"The code sets out clear expectations. It will help unlock more information and increase accessibility for everyone, taking us one step closer to our ambition to be the most transparent government in the world."
In June the Prime Minister wrote an open letter to the Cabinet outlining what the Government has achieved in terms of transparency over the past year and what it intends to do over the next (see link right).
In the spirit of transparency the Department for Communities and Local Government has already released a vast amount of its data, including spending figures, contracts, Ministerial data and organisational information. We will continue to lead the way, and are publishing all 229 responses to the consultation on the Code of Practice today.
Notes to editors
1. The Code of Recommended Practice for Local Authorities on Data Transparency applies to England only. Local authorities, including councils and fire and rescue services, will be expected to comply with data protection law and to take a risk management approach to payment fraud. (www.communities.gov.uk/publications/localgovernment/transparencycode)
2. The Department consulted on the Draft Code of Recommended Practice for Local Authorities on Data Transparency from 7th February 2011 to 14th March 2011. Consultation Summary and all responses to the consultation can be found at: www.communities.gov.uk/publications/localgovernment/codepracticeladataresponses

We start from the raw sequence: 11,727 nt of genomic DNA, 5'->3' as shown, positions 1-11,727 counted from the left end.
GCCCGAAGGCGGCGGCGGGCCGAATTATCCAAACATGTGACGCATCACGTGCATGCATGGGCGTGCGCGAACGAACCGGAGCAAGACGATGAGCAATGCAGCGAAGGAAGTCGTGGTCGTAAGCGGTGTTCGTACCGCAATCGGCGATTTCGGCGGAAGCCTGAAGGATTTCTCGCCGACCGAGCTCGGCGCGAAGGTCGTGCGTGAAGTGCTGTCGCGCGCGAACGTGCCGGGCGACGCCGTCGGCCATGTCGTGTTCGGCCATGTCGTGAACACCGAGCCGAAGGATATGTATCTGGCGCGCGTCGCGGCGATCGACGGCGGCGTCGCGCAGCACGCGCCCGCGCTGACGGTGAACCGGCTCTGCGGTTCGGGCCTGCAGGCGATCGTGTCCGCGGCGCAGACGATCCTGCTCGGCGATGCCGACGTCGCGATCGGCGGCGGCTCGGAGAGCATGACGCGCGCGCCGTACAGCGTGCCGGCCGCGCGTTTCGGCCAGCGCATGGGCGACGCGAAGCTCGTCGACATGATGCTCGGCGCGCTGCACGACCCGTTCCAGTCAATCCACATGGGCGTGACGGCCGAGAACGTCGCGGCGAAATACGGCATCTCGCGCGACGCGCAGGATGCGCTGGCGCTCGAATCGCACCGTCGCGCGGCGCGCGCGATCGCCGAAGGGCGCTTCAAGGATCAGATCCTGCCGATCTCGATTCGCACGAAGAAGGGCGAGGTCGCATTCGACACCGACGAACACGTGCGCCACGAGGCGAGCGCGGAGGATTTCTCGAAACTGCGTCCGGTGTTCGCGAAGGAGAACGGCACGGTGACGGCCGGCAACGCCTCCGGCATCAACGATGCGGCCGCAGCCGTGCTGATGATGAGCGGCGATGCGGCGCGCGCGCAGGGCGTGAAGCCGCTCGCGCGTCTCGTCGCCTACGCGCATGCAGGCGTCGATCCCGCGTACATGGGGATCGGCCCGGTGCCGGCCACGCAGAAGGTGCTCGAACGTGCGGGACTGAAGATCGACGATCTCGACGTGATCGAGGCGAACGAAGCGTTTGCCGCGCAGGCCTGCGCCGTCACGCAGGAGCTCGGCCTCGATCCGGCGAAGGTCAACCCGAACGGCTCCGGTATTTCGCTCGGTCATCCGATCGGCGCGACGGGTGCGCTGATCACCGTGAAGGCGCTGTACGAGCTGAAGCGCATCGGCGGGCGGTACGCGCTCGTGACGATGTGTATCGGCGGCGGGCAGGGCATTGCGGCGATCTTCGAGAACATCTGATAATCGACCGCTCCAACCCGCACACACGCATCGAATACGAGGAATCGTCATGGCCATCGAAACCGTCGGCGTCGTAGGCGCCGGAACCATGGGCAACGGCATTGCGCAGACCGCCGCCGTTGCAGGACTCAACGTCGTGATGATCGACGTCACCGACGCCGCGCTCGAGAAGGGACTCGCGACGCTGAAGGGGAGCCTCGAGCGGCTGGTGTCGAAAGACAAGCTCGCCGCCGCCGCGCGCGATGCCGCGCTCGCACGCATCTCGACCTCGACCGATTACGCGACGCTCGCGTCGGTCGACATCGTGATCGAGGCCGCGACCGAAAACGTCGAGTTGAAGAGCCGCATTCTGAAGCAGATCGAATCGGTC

3. The Code asks local authorities to follow the three principles of transparency when publishing data - Demand-led, Open and Timely. The Code also proposes the minimum datasets that should be released for reuse.
- expenditure over £500, (including costs, supplier and transaction information)
- senior employee salaries, names, budgets and responsibilities of staff paid over £58,200 - equivalent to the lowest Senior Civil Service pay band
- an organisational chart
- the 'pay multiple' - the ratio between the highest paid salary and the median average salary of the whole of the authority's workforce
- councillor allowances and expenses
- copies of contracts and tenders to businesses and to the voluntary community and social enterprise sector
- grants to the voluntary community and social enterprise sector should be clearly itemised and listed
- policies, performance, external audits and key inspections and key indicators on the authorities' fiscal and financial position
- the location of public land and building assets and key attribute information that is normally recorded on asset registers
- data of democratic running of the local authority including the constitution, election results, committee minutes, decision - making processes and records of decisions.
4. The Code is published under the Local Government, Planning and Land Act 1980, which gives the Secretary of State the power to issue a code about the publication of information by local authorities about the discharge of their function. The Act also empowers the Secretary of State to introduce subsequent regulation should that be necessary to enforce greater transparency.
5. Details of local authorities' publishing spend data can be found via the Local Directgov council expenditure over £500 search tool (see link right).
6. The Department for Communities is leading the way across Whitehall and Local Government by publishing a wealth of information including spend (see link right).
Comment later, as Mrs Angry is off to enjoy the localised sunshine that is pouring down like honey over the blighted wilderness of Broken Barnet. x